In recent years, NGS technology has been applied to lymphoid neoplasms and has provided some early insight into the mutational landscape of several lymphoid cancers. Lymphoma is a genetic disease, and somatically acquired mutations are believed to provide lymphoma cells a growth or survival advantage by disrupting key pathways in a cell cycle control, proliferation, differentiation, and apoptosis, or by altering homeostatic interactions within the microenvironment. Somatic alterations to the genome can stratify into 2 general classes: driver events and passenger events. Driver events occur in key “cancer” genes and confer a growth or survival advantage. They are essential for converting a normal lymphocyte into a malignant lymphocyte. Typically these events affect one of a number of predefined consensus cancer genes. A list of consensus cancer genes can be found in the COSMIC database on the Sanger site (www.sanger.ac.uk/genetics/CGP/cosmic/). Driver events can also be inferred using other parameters, such as their frequency within a specific cancer subtype or their tendency to target very specific regions of genes (so-called “hot-spot” mutations).8,10 Passenger events, which make up the majority of genetic alterations in a cancer cell do not confer a growth or survival advantage; they only travel passively within the expanding tumor clone. Identification of recurrent genetic alterations and distinguishing between driver and passenger events is a critical step in understanding tumor biology and moving forward with the investigation of candidate genes in functional studies.
The following is a review of the major discoveries in the genetic landscape of lymphoma using NGS technology. A summary of these discoveries is presented in Table 1.
NEXT-GENERATION SEQUENCING DISCOVERIES IN LYMPHOMA
Diffuse Large B-Cell Lymphoma
Diffuse large B-cell lymphoma (DLBCL) is the most common non-Hodgkin lymphoma in the western world. It is neoplasm of large B cells growing in a diffuse pattern that does not otherwise meet the criteria for a more specific diagnosis.12 DLBCL is a biologically heterogenous disease that has an equally heterogenous response to standard therapeutic regimens, including rituximab plus cyclophosphamide, doxorubicin, vincristine, and prednisone (R-CHOP). Gene expression profiling studies have shown that DLBCL can be segregated in molecularly distinct subgroups based on a cell of origin gene signature: germinal center B-cell (GCB) like and activated B-cell (ABC) like. GCB-type DLBCL has a more favorable prognosis and better response to R-CHOP therapy than the more aggressive ABC-type DLBCL.13–15
Morin et al16 were the first to examine DBLCL with NGS technology. Using a combination of WGS, exome sequencing, and RNA-seq, they identified a recurrent and very targeted somatic mutation affecting the polycomb repressor-2 complex gene EZH2 in 22% of DLBCL, all of which were confined to the GCB subtype. EZH2 encodes a histone methyltransferase that is responsible for trimethylating Lys27 of histone H3 (H3K27) and plays an important role in gene regulation.17 The observed mutations all targeted the SET domain of the EZH2 protein (Tyr641) resulting in several nonsynonymous amino acid substitutions of the tyrosine moiety within the protein’s catalytic domain. Initial in vitro functional data suggested these were loss-of-function mutations; however, the heterozygous nature of the alterations and the highly localized mutations suggested otherwise. Subsequent studies have shown that these mutations are in fact a gain-of-function alteration.18,19 The novel discovery of a recurrent EZH2 mutation in DLBCL has provided investigators a new target for novel therapies in this disease, and recent studies have shown that selective EZH2 inhibitors can prevent the growth of tumor cells in DLBCL cell lines and murine xenograft models.20–22 These recent findings highlight the importance of NGS discoveries and their potential for rapid translation of targeted therapies into clinical practice.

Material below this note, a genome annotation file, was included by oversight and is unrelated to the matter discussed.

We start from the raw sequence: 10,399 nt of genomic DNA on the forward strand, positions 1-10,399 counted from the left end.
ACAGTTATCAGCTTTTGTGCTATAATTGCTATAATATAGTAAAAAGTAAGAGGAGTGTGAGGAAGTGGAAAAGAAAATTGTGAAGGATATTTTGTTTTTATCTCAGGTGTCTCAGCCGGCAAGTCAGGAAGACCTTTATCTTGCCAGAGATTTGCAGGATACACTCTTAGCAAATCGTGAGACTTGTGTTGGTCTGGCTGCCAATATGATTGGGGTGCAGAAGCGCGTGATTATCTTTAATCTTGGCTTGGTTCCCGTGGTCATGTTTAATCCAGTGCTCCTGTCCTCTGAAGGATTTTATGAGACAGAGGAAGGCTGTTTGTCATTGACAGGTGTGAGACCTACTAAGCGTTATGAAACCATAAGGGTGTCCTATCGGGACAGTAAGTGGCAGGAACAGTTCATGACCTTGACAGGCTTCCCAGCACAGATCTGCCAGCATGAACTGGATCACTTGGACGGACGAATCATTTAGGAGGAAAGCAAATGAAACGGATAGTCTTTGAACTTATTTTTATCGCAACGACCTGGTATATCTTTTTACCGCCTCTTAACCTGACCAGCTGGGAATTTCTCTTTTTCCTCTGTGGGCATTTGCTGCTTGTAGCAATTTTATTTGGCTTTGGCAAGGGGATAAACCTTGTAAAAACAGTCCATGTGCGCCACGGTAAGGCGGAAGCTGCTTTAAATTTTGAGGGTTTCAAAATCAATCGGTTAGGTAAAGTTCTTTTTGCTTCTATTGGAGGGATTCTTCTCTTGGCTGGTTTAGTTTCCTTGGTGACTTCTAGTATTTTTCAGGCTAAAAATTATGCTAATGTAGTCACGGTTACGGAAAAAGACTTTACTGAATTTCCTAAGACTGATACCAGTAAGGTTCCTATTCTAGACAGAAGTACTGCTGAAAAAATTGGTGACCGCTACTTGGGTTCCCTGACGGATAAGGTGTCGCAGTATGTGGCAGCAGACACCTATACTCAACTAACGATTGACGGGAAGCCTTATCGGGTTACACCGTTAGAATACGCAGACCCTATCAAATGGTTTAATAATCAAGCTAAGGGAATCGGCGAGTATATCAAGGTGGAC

Ngo et al23 examined DLBCL using a combination of RNA interference studies and RNA-seq and identified a recurrent somatic mutation involving MYD88 in 29% of ABC-DLBCL cases, a mutation that was virtually absent in the GCB subtype. Furthermore, their study showed that the MYD88 mutation is a gain-of-function mutation that is highly targeted as all cases harbored the same amino acid substitution, L265P, within the MYD88 Toll/IL-1 receptor domain. Interestingly, MYD88 is a known adaptor protein that activates the NF-kB pathway after stimulation of toll-like receptors. This feature is consistent with observations that ABC-type DLBCL is associated with constitutive activation of the NF-kB pathway.24
Using a combination of whole-exome sequencing and genome-wide single-nucleotide polymorphism copy number array analysis, Pasqualucci et al25 also examined DLBCL and identified additional recurrent somatic mutations of genes involved in gene regulation: CREBBP and E300. CREBBP and E300 both function as histone and nonhistone acetyltransferases and serve as transcriptional coactivators in a number of signaling pathways.26 CREBBP mutations were observed in 22% of all DLBCL, with enrichment in the GCB subtype (32% vs. 13% in ABC, P<0.01), whereas E300 mutations were observed in 10% of all DLBCL. CREBBP deletions were also identified in an additional 10% of cases and were mutually exclusive of CREBBP mutations. The functional significance of these mutations is also highlighted. Tumor cells that harbored the mutant genes were deficient in acetylating BCL6 and p53, leading to constitutive activation of the BLC6 oncoprotein and to decreased p53 tumor suppressor activity.